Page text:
California is one of the latest states to agree to provide covered doula care to pregnant mothers receiving Medicaid. Despite the positive outcomes associated with doulas and the entire pregnancy process, the agreement has not been going very smoothly this time around.
The official legislation has been stalled for two years due to difficulty with rate negotiation and service inclusion. This is much longer than doula coverage amendments in other states, which went into effect as far back as 2014.
California could look to states such as Oregon, Rhode Island, and New York, which have already added this service to Medicaid programming throughout a woman’s pregnancy. However, the main concern with these new negotiations is the dollar amount Medicaid is offering as reimbursement for doulas who provide this service.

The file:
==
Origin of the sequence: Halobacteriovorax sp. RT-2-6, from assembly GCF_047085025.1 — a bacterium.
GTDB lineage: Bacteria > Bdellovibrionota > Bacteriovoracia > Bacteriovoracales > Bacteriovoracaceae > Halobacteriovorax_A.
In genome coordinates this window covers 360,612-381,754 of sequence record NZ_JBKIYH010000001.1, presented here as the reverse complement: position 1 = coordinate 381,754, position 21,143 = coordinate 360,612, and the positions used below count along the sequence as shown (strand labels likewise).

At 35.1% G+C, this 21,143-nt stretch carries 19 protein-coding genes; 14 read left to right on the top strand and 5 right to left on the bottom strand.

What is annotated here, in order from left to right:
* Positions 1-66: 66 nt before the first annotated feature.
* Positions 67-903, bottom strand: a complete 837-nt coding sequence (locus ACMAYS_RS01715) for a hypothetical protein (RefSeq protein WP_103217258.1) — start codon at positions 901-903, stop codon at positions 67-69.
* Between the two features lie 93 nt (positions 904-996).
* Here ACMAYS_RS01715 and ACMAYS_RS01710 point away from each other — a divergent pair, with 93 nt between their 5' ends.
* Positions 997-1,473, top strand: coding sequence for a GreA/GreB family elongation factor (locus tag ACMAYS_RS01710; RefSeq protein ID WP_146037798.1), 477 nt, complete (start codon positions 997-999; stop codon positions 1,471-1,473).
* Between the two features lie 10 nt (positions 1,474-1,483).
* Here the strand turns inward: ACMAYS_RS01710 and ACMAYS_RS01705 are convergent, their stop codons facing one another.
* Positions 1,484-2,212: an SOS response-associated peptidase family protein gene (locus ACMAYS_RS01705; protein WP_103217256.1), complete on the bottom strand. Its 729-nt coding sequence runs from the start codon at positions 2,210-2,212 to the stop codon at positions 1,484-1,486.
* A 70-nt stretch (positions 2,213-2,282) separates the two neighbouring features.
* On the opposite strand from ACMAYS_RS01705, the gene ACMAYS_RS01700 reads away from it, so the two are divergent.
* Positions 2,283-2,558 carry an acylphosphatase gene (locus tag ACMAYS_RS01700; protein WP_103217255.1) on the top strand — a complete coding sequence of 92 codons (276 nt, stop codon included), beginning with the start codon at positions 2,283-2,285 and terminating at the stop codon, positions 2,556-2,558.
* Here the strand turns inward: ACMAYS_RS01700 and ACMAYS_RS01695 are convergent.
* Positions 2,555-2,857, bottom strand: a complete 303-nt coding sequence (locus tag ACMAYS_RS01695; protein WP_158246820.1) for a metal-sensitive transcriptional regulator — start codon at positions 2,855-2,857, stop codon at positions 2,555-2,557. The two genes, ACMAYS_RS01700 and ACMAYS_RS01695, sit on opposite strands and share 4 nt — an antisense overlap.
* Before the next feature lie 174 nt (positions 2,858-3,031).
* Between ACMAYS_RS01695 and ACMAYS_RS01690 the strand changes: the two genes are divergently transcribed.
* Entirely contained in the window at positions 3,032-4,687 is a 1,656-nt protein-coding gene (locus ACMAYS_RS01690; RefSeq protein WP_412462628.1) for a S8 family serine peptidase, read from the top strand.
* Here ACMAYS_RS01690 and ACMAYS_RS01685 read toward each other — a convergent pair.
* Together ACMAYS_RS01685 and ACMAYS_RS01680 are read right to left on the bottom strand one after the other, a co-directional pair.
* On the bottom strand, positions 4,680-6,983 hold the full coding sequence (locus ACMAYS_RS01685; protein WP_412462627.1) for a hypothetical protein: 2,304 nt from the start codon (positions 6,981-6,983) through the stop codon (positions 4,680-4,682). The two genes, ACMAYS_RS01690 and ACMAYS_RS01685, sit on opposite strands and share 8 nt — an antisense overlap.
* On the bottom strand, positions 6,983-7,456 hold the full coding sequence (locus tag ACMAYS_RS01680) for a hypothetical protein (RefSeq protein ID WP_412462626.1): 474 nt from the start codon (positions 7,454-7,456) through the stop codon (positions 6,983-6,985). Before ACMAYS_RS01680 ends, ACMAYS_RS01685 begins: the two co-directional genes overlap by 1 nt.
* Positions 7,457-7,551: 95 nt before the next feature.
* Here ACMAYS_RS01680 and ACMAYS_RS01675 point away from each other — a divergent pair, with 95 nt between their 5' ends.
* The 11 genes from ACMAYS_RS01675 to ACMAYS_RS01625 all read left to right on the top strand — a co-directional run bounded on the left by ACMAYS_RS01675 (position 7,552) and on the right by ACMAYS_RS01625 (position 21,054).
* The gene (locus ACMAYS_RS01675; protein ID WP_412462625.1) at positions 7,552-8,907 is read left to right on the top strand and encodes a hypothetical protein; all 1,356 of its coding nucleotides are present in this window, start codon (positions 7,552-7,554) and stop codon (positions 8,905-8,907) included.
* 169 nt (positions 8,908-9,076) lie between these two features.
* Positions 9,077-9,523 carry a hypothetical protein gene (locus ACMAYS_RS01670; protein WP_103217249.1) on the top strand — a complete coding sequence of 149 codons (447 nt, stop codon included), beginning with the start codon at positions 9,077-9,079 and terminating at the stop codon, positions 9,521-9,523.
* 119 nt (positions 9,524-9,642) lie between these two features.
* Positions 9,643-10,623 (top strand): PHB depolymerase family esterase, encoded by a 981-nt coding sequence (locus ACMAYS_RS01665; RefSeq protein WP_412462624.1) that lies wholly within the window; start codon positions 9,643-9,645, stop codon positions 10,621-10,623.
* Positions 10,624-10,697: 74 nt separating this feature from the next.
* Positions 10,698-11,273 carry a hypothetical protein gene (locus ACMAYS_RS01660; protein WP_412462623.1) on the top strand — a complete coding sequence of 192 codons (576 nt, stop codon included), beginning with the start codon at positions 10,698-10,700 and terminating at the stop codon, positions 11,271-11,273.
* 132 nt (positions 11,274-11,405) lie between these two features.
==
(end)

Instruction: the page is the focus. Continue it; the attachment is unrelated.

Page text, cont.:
California has proposed a maximum of $450 per client, which is one of the lowest doula reimbursement rates yet. California doulas are reporting this is far from the industry standard or even a reasonable rate, especially since their work with one client involves a minimum of 12 hours of direct care. This figure is not inclusive of the research, scheduling, and planning that is also a big part of their job.
Many public health professionals are also finding fault with the rates, since they should be appropriate enough to attract quality doulas. By having the right providers involved in accepting Medicaid reimbursement, states like California will better be able to address its widening gap of health disparities.
In response to these stalled negotiations, many states are taking a second look at their rates to ensure they are sufficient enough. Coverage as a whole is important, but there is far more to consider. Reimbursement rates also play a large part in where and how often members access care.
Health insurance companies should be sure to update their reimbursement rates regularly according to economic trends and new health data. This will not only allow for more equity within the payer arena but also go a long way in attracting and retaining quality health care providers for their network.